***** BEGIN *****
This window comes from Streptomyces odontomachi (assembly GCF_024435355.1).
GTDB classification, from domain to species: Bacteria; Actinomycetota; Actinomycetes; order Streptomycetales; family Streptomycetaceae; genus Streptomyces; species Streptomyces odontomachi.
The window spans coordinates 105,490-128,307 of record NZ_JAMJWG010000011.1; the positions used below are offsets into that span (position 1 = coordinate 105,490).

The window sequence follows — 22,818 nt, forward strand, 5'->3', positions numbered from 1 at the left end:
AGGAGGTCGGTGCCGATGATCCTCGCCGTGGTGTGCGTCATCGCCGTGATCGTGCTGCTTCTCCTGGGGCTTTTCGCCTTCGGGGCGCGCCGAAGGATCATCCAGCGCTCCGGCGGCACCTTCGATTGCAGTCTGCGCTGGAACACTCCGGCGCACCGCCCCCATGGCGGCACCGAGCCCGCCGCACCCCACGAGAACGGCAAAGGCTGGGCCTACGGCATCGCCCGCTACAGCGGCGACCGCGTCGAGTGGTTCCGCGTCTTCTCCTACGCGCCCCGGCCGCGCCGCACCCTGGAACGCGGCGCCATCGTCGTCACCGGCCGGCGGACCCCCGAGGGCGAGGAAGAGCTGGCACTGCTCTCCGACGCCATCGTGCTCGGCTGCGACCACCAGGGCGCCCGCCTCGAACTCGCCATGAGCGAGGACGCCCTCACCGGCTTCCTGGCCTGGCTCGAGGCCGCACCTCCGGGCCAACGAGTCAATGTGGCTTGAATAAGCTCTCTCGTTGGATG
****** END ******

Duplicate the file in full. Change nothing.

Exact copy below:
This window comes from Streptomyces odontomachi (assembly GCF_024435355.1).
GTDB classification, from domain to species: Bacteria; Actinomycetota; Actinomycetes; order Streptomycetales; family Streptomycetaceae; genus Streptomyces; species Streptomyces odontomachi.
The window spans coordinates 105,490-128,307 of record NZ_JAMJWG010000011.1; the positions used below are offsets into that span (position 1 = coordinate 105,490).

The window sequence follows — 22,818 nt, forward strand, 5'->3', positions numbered from 1 at the left end:
AGGAGGTCGGTGCCGATGATCCTCGCCGTGGTGTGCGTCATCGCCGTGATCGTGCTGCTTCTCCTGGGGCTTTTCGCCTTCGGGGCGCGCCGAAGGATCATCCAGCGCTCCGGCGGCACCTTCGATTGCAGTCTGCGCTGGAACACTCCGGCGCACCGCCCCCATGGCGGCACCGAGCCCGCCGCACCCCACGAGAACGGCAAAGGCTGGGCCTACGGCATCGCCCGCTACAGCGGCGACCGCGTCGAGTGGTTCCGCGTCTTCTCCTACGCGCCCCGGCCGCGCCGCACCCTGGAACGCGGCGCCATCGTCGTCACCGGCCGGCGGACCCCCGAGGGCGAGGAAGAGCTGGCACTGCTCTCCGACGCCATCGTGCTCGGCTGCGACCACCAGGGCGCCCGCCTCGAACTCGCCATGAGCGAGGACGCCCTCACCGGCTTCCTGGCCTGGCTCGAGGCCGCACCTCCGGGCCAACGAGTCAATGTGGCTTGAATAAGCTCTCTCGTTGGATG